Think of popping a ripe, juicy Concord grape in your mouth and then multiply that thought with the same flavor you'll get with a big slice of pie made with Concord grapes. The recipe, called Grape Pulp Pie, was requested by E. Martin of Spring Lake, N.C., and the response came from M. McClure of Fayetteville, N.C.
The fact is, recipes poured in for this pie from readers in Maryland, Illinois, Michigan, New York, Pennsylvania and more.
McClure's Grape Pulp Pie
4 cups Concord grapes
1/4 cup flour
1 cup sugar
1/4 teaspoon salt
1 tablespoon lemon juice
1 1/2 tablespoons melted butter
1 unbaked 9-inch pie crust
another unbaked crust or Crumb Topping
Slip skins from grapes and set aside. Bring grape pulps to a boil then simmer for 5 minutes. Press through a sieve or strainer to remove seeds. Add skins to the grape pulp.
Combine flour, sugar and salt, add lemon juice, butter and grape pulp. Pour into a pie shell. Add a top crust and slit it or, if desired, use Crumb Topping. Bake at 400 degrees for 30 to 40 minutes or until crust is brown and filling bubbles through the slits.
1/2 cup flour
1/4 cup sugar
1/3 cup butter
Sift flour with sugar. Cut in butter until crumbly. Sprinkle over pie in place of top crust.
Dolores Scanlan of Auburn, N.Y., makes a very similar pie which she cooks at 425 degrees for 10 minutes and reduces heat to 350 degrees for 25 minutes. She makes the filling and freezes it for later pies. She also uses other purple varieties of grapes.
An old-fashioned burnt sugar cake was the request of Marlene H. Shryack of Longmont, Colo. Her answer came from M. Elaine White of Catonsville.
White's Burnt Sugar Cake
1 cup white sugar
1 cup boiling water
3/4 cup butter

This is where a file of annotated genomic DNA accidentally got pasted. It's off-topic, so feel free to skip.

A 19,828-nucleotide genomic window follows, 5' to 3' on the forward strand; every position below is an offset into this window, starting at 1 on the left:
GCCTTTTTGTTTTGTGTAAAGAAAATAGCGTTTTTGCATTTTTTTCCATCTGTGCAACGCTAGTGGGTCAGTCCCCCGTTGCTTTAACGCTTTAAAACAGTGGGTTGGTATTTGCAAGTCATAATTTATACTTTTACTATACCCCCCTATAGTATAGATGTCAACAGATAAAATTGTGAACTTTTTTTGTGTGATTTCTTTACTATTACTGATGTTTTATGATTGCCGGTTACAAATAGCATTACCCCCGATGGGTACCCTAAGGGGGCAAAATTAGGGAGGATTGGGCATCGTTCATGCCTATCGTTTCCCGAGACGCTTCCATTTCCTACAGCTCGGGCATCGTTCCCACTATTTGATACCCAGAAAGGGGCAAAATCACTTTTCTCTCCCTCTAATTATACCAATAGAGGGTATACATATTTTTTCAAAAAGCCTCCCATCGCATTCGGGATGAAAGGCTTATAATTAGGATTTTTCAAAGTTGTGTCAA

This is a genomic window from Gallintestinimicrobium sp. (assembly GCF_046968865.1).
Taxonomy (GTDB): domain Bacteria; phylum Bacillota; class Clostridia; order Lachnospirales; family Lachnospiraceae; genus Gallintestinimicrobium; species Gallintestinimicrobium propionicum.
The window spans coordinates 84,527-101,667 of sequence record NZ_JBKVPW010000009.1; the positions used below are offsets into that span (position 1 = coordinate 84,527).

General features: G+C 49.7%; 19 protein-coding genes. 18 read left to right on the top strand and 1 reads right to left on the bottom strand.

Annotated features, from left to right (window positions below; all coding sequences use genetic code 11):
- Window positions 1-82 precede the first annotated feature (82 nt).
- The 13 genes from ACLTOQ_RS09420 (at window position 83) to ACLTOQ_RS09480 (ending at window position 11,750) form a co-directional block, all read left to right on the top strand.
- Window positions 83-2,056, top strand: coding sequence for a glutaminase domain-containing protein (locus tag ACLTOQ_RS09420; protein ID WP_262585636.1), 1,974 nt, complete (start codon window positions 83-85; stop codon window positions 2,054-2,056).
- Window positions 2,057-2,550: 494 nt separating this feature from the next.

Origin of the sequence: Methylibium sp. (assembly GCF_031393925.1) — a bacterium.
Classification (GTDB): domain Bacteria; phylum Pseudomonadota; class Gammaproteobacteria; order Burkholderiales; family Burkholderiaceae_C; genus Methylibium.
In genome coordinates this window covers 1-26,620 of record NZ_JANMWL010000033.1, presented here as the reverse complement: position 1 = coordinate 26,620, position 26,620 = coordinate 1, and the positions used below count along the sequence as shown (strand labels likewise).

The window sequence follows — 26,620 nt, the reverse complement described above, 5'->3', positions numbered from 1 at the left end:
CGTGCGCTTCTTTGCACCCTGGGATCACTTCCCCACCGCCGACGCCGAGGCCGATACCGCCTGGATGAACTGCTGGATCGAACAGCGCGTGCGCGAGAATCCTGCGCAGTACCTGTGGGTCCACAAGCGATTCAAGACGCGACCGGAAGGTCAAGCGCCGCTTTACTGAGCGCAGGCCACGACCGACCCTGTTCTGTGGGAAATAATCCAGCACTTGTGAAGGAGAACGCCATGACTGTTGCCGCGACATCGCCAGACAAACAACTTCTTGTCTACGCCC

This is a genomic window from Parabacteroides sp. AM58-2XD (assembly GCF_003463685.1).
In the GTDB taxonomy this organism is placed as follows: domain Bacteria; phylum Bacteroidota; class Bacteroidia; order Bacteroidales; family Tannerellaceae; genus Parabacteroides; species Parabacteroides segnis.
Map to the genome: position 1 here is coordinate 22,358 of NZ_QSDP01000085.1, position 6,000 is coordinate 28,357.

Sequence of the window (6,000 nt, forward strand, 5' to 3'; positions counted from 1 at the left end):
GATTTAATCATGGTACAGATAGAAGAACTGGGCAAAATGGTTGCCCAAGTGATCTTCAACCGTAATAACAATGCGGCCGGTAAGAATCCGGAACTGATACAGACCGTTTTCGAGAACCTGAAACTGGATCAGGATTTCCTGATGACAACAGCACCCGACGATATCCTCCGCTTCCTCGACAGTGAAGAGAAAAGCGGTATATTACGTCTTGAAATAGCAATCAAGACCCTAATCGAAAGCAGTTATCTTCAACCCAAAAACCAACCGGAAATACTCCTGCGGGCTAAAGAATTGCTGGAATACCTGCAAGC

1 1/4 cups white sugar
3 eggs, separated
1 teaspoon vanilla
1/2 cup sugar syrup
3 cups sifted cake flour
3 teaspoons baking powder
3/4 cup milk
Make sugar syrup for cake: Heat sugar in heavy skillet over low heat until melted and amber. Very carefully stir in 1 cup boiling water until the sugar dissolves. Cool.
For cake: Sift dry ingredients and set aside. Grease two 9-inch layer pans and line them with waxed paper. Grease the paper. Heat oven to 350 degrees.
Beat butter with 1 cup sugar, egg yolks and vanilla until fluffy. Beat in 1/2 cup syrup. Add dry ingredients alternately with milk. Beat egg whites until foaming. Gradually beat in remaining 1/4 cup sugar until stiff peaks form. Fold into batter. Pour into pans and bake for 25 minutes until it tests done when a toothpick inserted in center comes out clean. Cool in pan for 5 minutes. Remove from pan, peel off paper and cool completely. Frost with burnt sugar frosting and garnish with pecan halves if desired.
1/2 cup butter
3 to 4 cups confectioners' sugar
1/4 cup sugar syrup
2 teaspoons vanilla
Beat butter and add confectioners' sugar alternately with sugar syrup and the vanilla until creamy and spreadable.
* Former Sen. Nancy L. Murphy, D-12, wants help in finding a lost artichoke recipe, her family's favorite. The artichoke was steamed, drained and then the center portion was scooped out. "This hollowed area was filled with a dressing containing capers, hard-cooked mashed egg yolks, maybe mayo and more. . . . It was delicious. If I find it, I promise to make 50 copies and seal one in a time capsule."
* Francien L. Wilk, address unknown, writes that she purchased some pecans at the craft fair held at Timonium Fair Grounds and they were "covered in vanilla and other things. I was hoping someone else may have tasted them too and would have a recipe for me."
* Verla MacNall of Dayton, Wash., hopes to find a recipe she had in the 1950s. "It was Chocolate Mint Surprise Cookie which was a Pillsbury Bake-Off winner. The vanilla cookie dough had a round chocolate thin mint wafer in the center. When you bit into it, the surprise was delightful to get the taste of chocolate mint when your eyes were saying vanilla."
* Veronica Hippensteel of Glen Burnie would like a recipe for a low-fat pineapple muffin like the ones served at Au Bon Pain in the Annapolis Mall.
Chef Gilles Syglowski, with the help of chefs and students at the Baltimore International Culinary College, tested these recipes.
If you are looking for a recipe or can answer a request for a long-gone recipe, maybe we can help. Write to Ellen Hawks, Recipe Finder, The Sun, 501 N. Calvert St., Baltimore 21278.
If you send in more than one recipe, put each on a separate sheet of paper with your name, address and phone number. Please note the number of servings which each recipe makes. We will test the first 12 recipes sent to us.